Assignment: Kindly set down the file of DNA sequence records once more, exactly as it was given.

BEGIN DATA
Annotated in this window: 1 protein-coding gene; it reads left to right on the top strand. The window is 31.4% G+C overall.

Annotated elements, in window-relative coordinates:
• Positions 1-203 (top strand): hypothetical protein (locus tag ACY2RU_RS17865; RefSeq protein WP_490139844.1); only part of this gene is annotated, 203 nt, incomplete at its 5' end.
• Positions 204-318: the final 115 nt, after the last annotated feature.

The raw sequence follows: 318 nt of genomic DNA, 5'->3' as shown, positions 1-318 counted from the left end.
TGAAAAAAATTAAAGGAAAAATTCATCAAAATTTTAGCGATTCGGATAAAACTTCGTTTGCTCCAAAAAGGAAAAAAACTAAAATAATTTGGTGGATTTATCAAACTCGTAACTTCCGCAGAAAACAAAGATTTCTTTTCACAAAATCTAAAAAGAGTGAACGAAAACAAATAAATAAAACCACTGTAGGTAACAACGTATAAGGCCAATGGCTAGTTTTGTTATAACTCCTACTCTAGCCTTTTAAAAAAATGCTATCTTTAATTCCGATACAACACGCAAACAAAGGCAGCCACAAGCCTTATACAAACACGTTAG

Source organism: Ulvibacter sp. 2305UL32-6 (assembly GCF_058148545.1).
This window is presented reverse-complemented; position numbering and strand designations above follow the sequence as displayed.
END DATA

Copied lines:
Annotated in this window: 1 protein-coding gene; it reads left to right on the top strand. The window is 31.4% G+C overall.

Annotated elements, in window-relative coordinates:
• Positions 1-203 (top strand): hypothetical protein (locus tag ACY2RU_RS17865; RefSeq protein WP_490139844.1); only part of this gene is annotated, 203 nt, incomplete at its 5' end.
• Positions 204-318: the final 115 nt, after the last annotated feature.

The raw sequence follows: 318 nt of genomic DNA, 5'->3' as shown, positions 1-318 counted from the left end.
TGAAAAAAATTAAAGGAAAAATTCATCAAAATTTTAGCGATTCGGATAAAACTTCGTTTGCTCCAAAAAGGAAAAAAACTAAAATAATTTGGTGGATTTATCAAACTCGTAACTTCCGCAGAAAACAAAGATTTCTTTTCACAAAATCTAAAAAGAGTGAACGAAAACAAATAAATAAAACCACTGTAGGTAACAACGTATAAGGCCAATGGCTAGTTTTGTTATAACTCCTACTCTAGCCTTTTAAAAAAATGCTATCTTTAATTCCGATACAACACGCAAACAAAGGCAGCCACAAGCCTTATACAAACACGTTAG

Source organism: Ulvibacter sp. 2305UL32-6 (assembly GCF_058148545.1).
This window is presented reverse-complemented; position numbering and strand designations above follow the sequence as displayed.